Auditor-Generals report finds junior doctors wellbeing is at risk


The report on the health, safety and wellbeing of nurses and junior doctors in NSW hospitals has revealed unacceptable risks to our junior medical workforce which must be addressed by NSW Health.

The report, released by NSW Auditor-General Margaret Crawford, has found that over a third of junior doctors were working unpaid overtime on a daily basis, and that almost 40% of the junior doctors had never or rarely received follow-up support after they were involved in a clinical incident.

Dr Raj Ubeja, co-chair of the ASMOF NSW Doctors in Training Committee:

‘This is important and concrete evidence for what we already know. Doctors in training face a lottery in terms of the safety of their workplace, and many of us won’t get access to the resources and support we need to do our job safely.

Unfortunately doctors in training are going to continue to be exposed to health and safety risks if our Award conditions stay the same as they have been for the past 35 years. We have no legal protection against working unsafe hours. We have no committee set up to regularly review our workloads.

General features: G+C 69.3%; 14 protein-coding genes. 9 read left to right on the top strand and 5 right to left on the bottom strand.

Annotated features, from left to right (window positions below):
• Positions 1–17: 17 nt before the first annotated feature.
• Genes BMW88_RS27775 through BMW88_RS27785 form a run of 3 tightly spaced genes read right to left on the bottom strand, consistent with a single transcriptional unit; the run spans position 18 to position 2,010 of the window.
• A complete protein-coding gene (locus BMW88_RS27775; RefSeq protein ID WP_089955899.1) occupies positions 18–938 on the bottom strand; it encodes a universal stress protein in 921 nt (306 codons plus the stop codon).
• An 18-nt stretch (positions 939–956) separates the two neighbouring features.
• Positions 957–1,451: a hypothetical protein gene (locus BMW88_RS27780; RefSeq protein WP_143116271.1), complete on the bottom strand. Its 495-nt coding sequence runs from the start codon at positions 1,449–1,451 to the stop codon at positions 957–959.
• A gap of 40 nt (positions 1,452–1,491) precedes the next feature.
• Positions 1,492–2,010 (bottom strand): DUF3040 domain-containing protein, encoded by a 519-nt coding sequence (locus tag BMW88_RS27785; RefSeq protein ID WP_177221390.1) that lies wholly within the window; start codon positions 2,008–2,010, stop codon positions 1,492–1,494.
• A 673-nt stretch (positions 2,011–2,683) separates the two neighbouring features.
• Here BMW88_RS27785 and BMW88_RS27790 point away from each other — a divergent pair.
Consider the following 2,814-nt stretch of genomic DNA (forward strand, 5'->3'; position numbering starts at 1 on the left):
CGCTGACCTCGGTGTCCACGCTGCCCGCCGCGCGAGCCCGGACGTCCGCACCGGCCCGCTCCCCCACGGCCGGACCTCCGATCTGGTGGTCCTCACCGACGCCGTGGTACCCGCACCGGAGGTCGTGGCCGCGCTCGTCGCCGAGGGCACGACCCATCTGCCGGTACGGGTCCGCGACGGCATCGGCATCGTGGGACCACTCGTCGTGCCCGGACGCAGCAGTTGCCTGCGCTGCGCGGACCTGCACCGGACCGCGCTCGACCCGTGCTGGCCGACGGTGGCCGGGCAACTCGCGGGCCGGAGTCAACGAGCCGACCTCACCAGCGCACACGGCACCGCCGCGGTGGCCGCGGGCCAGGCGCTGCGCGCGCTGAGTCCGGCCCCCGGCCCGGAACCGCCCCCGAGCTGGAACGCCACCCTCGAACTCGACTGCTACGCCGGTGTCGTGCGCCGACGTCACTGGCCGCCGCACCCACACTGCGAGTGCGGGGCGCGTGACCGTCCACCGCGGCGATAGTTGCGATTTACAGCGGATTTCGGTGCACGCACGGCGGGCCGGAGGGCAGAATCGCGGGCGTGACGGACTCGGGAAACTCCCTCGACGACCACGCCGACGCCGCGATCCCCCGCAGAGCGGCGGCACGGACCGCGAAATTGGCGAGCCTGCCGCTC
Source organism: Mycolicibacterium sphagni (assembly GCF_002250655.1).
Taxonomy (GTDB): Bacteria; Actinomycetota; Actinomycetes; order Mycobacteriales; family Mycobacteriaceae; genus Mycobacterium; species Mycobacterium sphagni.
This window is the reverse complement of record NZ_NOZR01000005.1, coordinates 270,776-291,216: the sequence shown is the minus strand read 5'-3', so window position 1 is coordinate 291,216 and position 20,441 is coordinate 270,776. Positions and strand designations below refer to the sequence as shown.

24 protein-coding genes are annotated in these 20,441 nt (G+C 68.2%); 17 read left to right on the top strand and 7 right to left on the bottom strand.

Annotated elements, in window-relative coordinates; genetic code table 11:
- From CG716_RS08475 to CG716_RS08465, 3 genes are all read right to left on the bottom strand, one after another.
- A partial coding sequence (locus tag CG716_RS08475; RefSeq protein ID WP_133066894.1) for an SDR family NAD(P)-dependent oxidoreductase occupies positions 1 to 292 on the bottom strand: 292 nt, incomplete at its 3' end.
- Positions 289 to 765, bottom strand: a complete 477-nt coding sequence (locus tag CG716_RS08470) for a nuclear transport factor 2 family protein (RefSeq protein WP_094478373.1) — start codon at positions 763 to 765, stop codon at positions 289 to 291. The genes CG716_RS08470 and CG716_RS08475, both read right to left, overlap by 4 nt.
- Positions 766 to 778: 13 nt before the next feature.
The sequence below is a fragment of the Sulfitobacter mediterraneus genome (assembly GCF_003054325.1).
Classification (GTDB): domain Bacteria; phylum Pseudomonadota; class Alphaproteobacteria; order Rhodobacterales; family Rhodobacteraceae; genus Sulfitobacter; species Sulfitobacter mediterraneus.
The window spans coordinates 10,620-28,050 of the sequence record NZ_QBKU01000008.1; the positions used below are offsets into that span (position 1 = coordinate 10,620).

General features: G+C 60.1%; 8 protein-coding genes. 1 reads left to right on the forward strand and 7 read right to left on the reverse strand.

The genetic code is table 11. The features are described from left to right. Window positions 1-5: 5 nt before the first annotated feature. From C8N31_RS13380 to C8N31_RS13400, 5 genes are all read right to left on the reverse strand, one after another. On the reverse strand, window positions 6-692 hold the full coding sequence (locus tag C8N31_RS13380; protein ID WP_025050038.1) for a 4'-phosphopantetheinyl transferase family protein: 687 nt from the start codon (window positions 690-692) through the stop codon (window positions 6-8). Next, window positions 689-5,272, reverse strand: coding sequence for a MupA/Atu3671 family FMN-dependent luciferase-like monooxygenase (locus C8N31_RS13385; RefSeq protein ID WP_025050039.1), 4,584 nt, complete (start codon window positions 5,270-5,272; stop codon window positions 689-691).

We deserve legally enforceable provisions to keep us safe at work.’

ASMOF- The Doctors’ Union, endorses the seven recommendations in the report, including that doctors in training have regular opportunities to report on risks to their psychological health and wellbeing, and we are pleased that NSW Health have accepted all recommendations.

However we do not believe these recommendations go far enough to ensure that hospitals will be safe environments for doctors in training.

We are campaigning for the Public Hospital Medical Officers Award to reflect the modern hospital environment, and to include protection against unsafe hours. ASMOF will be meeting Elizabeth Koff, Secretary of NSW Health on Monday 14 December to discuss how we can progress change urgently.